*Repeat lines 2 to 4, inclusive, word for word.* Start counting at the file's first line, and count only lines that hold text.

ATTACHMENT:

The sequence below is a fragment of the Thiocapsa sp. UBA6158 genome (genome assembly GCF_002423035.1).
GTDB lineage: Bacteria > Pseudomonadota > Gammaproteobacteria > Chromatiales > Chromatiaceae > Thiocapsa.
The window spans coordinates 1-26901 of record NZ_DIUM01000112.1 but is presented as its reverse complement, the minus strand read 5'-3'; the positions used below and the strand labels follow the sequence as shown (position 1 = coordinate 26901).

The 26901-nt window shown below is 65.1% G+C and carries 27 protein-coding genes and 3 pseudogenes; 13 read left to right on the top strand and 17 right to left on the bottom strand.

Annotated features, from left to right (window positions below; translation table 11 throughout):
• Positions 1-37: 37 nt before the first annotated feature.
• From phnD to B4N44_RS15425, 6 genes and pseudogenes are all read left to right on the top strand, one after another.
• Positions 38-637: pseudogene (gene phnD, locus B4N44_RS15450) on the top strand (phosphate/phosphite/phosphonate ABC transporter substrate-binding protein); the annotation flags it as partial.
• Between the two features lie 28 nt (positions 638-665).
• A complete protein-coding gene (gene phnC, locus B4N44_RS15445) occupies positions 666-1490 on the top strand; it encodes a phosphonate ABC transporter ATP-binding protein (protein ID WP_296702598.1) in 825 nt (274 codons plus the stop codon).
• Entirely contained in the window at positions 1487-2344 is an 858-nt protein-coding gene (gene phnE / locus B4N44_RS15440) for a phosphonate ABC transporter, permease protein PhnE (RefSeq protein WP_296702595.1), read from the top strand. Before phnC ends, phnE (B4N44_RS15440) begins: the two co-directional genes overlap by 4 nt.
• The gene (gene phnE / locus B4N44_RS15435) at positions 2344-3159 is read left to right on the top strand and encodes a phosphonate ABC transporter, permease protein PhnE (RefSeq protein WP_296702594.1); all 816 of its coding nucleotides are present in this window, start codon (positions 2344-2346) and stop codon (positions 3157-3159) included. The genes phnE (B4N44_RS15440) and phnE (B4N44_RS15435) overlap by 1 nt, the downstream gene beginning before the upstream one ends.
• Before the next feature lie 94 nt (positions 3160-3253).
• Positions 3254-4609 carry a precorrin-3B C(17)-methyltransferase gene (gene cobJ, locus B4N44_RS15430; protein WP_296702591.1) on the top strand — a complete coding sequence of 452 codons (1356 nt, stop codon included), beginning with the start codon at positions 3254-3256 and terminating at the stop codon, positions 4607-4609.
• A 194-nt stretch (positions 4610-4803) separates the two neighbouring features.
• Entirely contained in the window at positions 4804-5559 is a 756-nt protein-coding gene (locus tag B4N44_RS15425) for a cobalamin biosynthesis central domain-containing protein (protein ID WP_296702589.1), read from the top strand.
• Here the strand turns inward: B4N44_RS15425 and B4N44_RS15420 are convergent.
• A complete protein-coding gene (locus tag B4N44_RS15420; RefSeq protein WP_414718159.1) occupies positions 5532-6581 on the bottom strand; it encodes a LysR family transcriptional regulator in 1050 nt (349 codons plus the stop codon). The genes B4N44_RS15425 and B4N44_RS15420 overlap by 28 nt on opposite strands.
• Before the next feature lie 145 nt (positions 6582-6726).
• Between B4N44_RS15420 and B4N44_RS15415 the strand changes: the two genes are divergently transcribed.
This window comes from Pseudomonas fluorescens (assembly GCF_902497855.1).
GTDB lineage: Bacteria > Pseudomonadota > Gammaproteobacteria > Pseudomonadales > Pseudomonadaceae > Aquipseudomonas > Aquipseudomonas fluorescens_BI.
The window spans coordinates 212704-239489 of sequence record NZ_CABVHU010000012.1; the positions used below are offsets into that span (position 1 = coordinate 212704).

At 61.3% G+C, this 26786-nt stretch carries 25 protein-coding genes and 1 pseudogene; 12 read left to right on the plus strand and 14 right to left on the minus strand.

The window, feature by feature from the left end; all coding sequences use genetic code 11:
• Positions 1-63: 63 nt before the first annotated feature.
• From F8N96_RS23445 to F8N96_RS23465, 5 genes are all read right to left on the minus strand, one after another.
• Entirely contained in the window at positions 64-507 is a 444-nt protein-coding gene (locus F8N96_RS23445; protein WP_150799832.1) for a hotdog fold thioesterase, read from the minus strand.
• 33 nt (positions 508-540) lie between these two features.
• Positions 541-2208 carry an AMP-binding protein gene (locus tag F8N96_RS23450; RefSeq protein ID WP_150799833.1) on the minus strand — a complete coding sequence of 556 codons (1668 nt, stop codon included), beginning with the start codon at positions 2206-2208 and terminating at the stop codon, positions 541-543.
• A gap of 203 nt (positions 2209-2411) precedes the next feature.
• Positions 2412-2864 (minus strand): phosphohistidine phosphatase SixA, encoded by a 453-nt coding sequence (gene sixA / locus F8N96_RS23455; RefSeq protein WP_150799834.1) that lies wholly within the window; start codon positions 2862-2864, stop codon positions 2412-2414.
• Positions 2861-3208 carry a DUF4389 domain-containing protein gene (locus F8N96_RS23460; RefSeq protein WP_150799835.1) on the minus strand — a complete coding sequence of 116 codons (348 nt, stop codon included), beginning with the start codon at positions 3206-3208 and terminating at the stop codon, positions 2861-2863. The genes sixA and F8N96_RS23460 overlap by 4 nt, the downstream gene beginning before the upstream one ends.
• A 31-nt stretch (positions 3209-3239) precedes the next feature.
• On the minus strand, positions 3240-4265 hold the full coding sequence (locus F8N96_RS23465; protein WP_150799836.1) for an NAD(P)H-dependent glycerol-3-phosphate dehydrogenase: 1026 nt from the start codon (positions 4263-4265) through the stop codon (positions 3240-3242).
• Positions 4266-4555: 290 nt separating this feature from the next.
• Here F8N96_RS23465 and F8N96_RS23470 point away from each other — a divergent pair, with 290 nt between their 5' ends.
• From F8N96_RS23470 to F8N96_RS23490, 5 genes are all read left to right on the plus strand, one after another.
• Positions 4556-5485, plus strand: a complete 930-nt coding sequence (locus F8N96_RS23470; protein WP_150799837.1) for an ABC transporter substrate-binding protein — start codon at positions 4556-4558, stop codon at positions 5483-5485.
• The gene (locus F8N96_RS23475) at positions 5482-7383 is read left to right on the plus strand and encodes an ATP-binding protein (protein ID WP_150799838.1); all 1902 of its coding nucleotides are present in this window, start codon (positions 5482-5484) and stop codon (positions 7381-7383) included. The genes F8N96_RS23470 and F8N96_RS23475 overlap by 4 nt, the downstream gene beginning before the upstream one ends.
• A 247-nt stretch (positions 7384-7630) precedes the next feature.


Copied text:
GTDB lineage: Bacteria > Pseudomonadota > Gammaproteobacteria > Chromatiales > Chromatiaceae > Thiocapsa.
The window spans coordinates 1-26901 of record NZ_DIUM01000112.1 but is presented as its reverse complement, the minus strand read 5'-3'; the positions used below and the strand labels follow the sequence as shown (position 1 = coordinate 26901).

The 26901-nt window shown below is 65.1% G+C and carries 27 protein-coding genes and 3 pseudogenes; 13 read left to right on the top strand and 17 right to left on the bottom strand.